A week with: The Amazon Kindle Paperwhite - the best way to read Fifty Shades of Grey in a darkened room

The market's best e-reader just keeps on getting better, though it's Amazon's infrastructure that really deals the killer blow to would-be rivals

Price: from £109
Capacity: 1,100 books Weight 206 grams
Screen: 6" 1024 x 758 Carter e-ink display
Battery life: 8 weeks Size 169 mm x 117 mm x 9.1 mm

What is it? Lighter than a paperback, yet stores a small library's worth of e-books in its innards. The Kindle Paperwhite 2013 update is a crash-course reminder of why e-book sales now account for almost half of the total fiction market in the UK, and why Amazon's Kindle is leading the field.

How does it work? By doing one task exceptionally well: reading books. The Kindle Paperwhite uses a special black-and-white e-ink display that's more akin to looking at the printed page than staring at a tablet screen, resulting in good screen clarity even in bright daylight. And this updated model refines the impressive technology of the 2012 Paperwhite still further, with crisper, blacker text, faster page turns and a whiter display. It is easy to hold one-handed and simple to navigate.

So what can I do with it? Borrow books via the Amazon Prime lending scheme, or browse through Amazon's 2 million titles, sampling before you buy. You can also use it for accessing newspaper subscriptions and it even has a built-in web browser – although its slow, full-screen refreshes and 16-level grey scale (rather than full colour) make this is an area best left to a bona fide tablet.

Does it work? For reading Fifty Shades of Grey on the sly, an e-reader is essential; for reading Fifty Shades of Grey in the dark, the new Paperwhite works even better, thanks to its 25 per cent brighter and more evenly spread guide light. Amazon says that despite the extra illumination, you can still expect more than eight weeks' worth of battery life, too. The new model also has a nifty annotation trick up its sleeve called vocabulary builder, that lets you compile flashcards of tricky words.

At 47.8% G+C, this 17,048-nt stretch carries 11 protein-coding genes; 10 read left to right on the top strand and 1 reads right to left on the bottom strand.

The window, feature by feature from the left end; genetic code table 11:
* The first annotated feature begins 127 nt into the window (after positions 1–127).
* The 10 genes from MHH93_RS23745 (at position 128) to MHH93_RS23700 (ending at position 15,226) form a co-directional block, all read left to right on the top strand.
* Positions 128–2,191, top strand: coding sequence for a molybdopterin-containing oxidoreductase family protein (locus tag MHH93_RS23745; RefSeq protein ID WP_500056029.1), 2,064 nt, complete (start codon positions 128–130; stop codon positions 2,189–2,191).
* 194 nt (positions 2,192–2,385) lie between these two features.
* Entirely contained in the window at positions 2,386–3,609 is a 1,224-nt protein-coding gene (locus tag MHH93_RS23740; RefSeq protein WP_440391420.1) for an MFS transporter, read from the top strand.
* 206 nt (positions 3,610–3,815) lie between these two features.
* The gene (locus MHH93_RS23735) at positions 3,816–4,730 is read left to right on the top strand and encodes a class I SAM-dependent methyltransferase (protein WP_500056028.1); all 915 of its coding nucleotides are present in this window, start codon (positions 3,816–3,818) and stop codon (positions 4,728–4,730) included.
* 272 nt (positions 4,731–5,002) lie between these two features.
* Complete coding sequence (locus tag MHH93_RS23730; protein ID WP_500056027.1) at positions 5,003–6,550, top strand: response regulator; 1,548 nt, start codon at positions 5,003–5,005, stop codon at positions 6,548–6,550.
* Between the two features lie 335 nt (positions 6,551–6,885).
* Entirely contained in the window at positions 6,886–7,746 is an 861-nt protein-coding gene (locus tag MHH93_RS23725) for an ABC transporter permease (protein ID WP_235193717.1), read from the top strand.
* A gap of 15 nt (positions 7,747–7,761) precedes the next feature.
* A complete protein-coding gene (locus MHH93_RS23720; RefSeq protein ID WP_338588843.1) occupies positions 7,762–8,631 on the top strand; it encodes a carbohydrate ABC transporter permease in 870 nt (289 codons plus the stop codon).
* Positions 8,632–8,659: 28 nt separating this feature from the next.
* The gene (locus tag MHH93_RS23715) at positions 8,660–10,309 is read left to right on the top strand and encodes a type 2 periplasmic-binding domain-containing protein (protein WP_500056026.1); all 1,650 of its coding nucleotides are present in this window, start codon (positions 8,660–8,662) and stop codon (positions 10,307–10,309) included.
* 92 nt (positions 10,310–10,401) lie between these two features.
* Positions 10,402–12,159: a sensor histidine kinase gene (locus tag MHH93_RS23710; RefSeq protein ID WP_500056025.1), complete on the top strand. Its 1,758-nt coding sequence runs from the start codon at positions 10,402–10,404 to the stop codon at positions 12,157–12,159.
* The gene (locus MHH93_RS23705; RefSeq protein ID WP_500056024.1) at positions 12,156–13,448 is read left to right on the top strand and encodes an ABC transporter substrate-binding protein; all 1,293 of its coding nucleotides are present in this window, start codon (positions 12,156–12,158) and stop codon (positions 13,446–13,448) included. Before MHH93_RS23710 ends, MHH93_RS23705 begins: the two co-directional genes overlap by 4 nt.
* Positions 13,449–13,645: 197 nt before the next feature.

Any drawbacks? Anyone more accustomed to using a tablet might be surprised to see the slow update of the screen when you turn a page. There's still the annoying flash of black refresh between some page flips, too, though with the latest model this is now relegated to just once a chapter, rather than every six pages. It's also still too easy to accidentally annotate text while reading, and occasional wrist movements can turn the page accidentally.

Anything out there now that's similar? The brand new Kobo Aura HD, from arch-rival Canadian eBook maker Kobo (available over here from WHSmiths). In some ways it's an even better e-reader, at 32g lighter, 1.9 cm shorter and several millimetres slimmer, though it also costs £30 more. But Amazon’s killer blow doesn’t lie with its hardware, rather, its impressive books ecosystem: critic and user reviews in its store sit intuitively alongside book recommendations, and the soon-to-be-added Goodreads social-media component (think Facebook for book fiends).  None of which the Kobo store has right now.

is it worth buying? The Paperwhite offers a light, pocketable device and the best overall e-reading experience on the market.

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